AS IF PRESIDENT BUSH didn't have enough on his hands with his so-called French and German allies, he finds himself in a second war at home with his one-time domestic-policy ally, Federal Reserve Board chairman Alan Greenspan.
Greenspan, who supported the tax cuts that the president pushed through Congress a couple years ago, has laid waste to Bush's tax and stimulus package. Although he supports the elimination of the double taxation of dividends, the Fed chairman told Congress that the lost revenues should be made up by new taxes--or by spending cuts. Deficits, he testified in contradiction to administration economists, can force up interest rates if they persist during good economic times. Democrats (and Senate Republicans opposed to the tax cuts) cheered.
Glenn Hubbard, chairman of the president's Council of Economic Advisers, has been emphasizing what he calls "very prominent downside risks to the economy", a position that supports Bush's argument that a tax cut, and now, is needed to offset those risks.
But Greenspan peppered last week's testimony with phrases that can only be taken as a rebuttal to Hubbard: "business inventories . . . have stayed lean--a circumstance that should help support production this year;" "output has continued to expand;" "relatively strong spending by households;" "the favorable underlying trends in productivity have continued;" "robust advances in residential construction." And the final blow to those pushing hard for the president's stimulus package: "Our more probable expectation" is that once geopolitical risk is removed the "economy [is] poised to grow more rapidly." Greenspan's obvious conclusion: No stimulus needed.
Economic evidence is, of course, notoriously ambiguous. For example, on February 6, the New York Times headlined its jobs market report, "Hiring In Nation Hits Worst Slump In Nearly 20 Years." Two days later readers faced another headline, "Job Market Shows A Rise In January." So you pays your money and you takes your choice.
I'll take Greenspan. Data released after he testified suggest that the manufacturing sector, the hardest hit during the recent slow-down, is recovering: It grew by 0.7 percent in January. And a new forecast by a panel of the National Association of Business Economists is predicting growth at a rate of 2.7 percent this year. The weakening dollar should give exports a boost, looser fiscal policy will add a bit of what Bush calls "oomph" to the economy, and a swift conclusion of the Iraq problem will bring oil prices down to more growth-inducing levels.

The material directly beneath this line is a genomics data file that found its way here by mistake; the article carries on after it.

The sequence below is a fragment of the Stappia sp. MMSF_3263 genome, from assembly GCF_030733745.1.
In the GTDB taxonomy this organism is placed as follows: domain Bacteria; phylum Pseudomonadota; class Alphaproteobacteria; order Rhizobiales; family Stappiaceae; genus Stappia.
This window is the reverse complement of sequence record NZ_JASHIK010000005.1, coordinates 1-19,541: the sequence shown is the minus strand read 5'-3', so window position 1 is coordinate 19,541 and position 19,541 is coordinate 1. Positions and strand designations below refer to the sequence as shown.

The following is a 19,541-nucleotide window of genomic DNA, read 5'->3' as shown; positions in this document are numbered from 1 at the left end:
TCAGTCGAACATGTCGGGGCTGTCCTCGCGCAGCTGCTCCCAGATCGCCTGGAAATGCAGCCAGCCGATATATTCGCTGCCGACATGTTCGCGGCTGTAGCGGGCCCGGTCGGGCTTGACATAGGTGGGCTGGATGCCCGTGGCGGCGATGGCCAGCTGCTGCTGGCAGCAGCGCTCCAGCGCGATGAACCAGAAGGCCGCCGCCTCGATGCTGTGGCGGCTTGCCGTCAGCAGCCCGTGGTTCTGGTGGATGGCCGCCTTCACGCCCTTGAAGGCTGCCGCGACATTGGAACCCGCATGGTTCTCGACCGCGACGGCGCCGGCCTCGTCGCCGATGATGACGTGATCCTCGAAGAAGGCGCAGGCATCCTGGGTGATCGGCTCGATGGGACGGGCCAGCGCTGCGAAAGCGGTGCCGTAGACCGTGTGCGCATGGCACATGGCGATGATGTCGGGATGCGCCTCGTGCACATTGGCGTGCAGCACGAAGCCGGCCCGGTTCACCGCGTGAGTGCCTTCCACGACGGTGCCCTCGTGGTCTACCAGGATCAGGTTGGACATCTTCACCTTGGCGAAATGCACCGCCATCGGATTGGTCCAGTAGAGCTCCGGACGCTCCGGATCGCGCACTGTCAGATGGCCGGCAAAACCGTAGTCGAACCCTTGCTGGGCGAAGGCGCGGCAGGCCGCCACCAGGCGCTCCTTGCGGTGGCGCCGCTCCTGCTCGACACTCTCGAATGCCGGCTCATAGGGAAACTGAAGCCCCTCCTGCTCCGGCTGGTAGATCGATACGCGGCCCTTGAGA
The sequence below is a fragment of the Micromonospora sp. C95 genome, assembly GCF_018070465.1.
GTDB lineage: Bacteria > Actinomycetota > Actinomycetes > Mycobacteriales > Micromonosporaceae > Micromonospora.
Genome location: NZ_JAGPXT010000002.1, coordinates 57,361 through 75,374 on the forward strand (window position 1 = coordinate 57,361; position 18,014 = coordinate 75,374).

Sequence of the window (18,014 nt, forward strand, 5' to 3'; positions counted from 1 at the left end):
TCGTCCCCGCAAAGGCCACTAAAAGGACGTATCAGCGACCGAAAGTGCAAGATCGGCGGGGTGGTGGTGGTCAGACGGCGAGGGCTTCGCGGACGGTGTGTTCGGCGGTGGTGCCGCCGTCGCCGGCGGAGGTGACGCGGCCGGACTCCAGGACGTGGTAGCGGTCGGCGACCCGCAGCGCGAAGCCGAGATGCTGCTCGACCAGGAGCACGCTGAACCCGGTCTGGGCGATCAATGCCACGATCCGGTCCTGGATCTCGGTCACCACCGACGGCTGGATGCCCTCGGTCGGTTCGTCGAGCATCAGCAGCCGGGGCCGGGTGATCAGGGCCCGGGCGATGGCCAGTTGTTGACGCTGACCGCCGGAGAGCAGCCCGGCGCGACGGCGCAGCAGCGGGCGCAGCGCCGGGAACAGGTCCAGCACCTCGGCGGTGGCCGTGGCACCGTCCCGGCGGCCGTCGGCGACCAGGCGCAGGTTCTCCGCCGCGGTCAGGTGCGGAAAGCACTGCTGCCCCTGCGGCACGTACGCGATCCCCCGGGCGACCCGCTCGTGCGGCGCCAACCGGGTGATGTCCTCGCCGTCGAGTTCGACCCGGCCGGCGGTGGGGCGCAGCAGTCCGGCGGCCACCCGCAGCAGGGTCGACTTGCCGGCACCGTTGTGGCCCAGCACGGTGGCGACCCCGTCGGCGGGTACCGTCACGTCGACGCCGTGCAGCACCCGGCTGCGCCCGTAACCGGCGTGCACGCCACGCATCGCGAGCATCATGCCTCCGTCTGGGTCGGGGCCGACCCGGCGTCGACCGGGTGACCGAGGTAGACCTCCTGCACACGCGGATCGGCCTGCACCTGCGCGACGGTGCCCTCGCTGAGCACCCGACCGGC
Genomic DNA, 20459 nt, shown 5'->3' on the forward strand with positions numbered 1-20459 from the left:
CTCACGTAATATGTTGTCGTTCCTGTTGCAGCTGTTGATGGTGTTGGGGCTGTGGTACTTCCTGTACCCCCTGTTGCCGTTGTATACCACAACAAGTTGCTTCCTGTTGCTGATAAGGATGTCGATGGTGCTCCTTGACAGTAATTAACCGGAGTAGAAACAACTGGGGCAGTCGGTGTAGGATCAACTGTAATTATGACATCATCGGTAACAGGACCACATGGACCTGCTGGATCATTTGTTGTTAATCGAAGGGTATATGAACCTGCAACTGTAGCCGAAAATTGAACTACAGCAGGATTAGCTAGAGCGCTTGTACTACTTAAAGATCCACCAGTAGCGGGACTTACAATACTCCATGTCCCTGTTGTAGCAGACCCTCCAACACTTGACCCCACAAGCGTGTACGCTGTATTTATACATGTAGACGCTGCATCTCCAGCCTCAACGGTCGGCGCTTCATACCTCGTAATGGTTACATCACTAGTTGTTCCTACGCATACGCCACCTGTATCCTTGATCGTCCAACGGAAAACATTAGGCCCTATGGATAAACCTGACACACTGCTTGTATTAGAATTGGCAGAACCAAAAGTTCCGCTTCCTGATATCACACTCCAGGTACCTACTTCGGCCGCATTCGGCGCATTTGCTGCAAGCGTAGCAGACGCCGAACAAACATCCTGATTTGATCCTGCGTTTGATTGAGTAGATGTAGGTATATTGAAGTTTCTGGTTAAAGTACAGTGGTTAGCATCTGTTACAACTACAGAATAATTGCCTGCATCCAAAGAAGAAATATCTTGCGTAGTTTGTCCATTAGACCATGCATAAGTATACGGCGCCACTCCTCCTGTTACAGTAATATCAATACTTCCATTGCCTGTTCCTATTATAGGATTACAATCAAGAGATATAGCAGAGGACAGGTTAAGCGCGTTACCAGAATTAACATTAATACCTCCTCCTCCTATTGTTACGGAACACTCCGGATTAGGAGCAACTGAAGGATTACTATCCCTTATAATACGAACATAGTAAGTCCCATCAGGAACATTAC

Greenspan's position infuriates the supply-siders on the Bush team. To them, the deficit is more than a mere tabulation of revenues and outlays--it is a stick with which to beat free-spending Democrats. They remember how Ronald Reagan used deficits as a reason to cut back on spending on social programs. To these latter-day Reaganauts, every dollar kept out of the hands of the rapacious government, and left in citizens' pockets, is a dollar that will be better spent.
The White House team is saying that the Fed chairman has lost sight of the broader thrust of the president's tax proposals. They claim that Bush has started a major revamp of the tax system, from one that taxes investment and savings, to one that taxes consumption. Rather than make one massive effort to achieve that goal, they say, Bush is chipping away at the problem, with the abolition of the double taxation of dividends and the institution of new tax-advantaged savings plans. They say that these are the first steps on what will be a long road. As the Financial Times perceptively notes, "Little by little, [the administration] has headed towards the distant dream of some Republicans: a tax system based on consumption."
As if a war with the powerful and respected Greenspan is not enough of a distraction from the problems created by perfidious France and a Germany devoid of historical memory, Bush also has to adjudicate a dispute between the free traders in his government and the realpoliticians. Despite the fact that the European scientific community has ruled that genetically modified foods are perfectly safe, Europe's agricultural protectionists have prevented the sale of these grown-in-America foods in the European Union.
European Union negotiators admit privately that they have no chance of winning should the United States trigger a WTO review, which the administration's trade mavens are eager to do. But the State Department, striving mightily to keep as many European nations as possible in America's anti-Iraq "coalition of the willing," is forcing the administration to hold back. Freer trade in agricultural products seems to be the first casualty of war on Saddam.
The odd fact is that the President seems likely to gain a quicker victory over his foreign than his domestic enemies.
Irwin M. Stelzer is director of regulatory studies at the Hudson Institute, a columnist for the Sunday Times (London), a contributing editor to The Weekly Standard, and a contributing writer to The Daily Standard.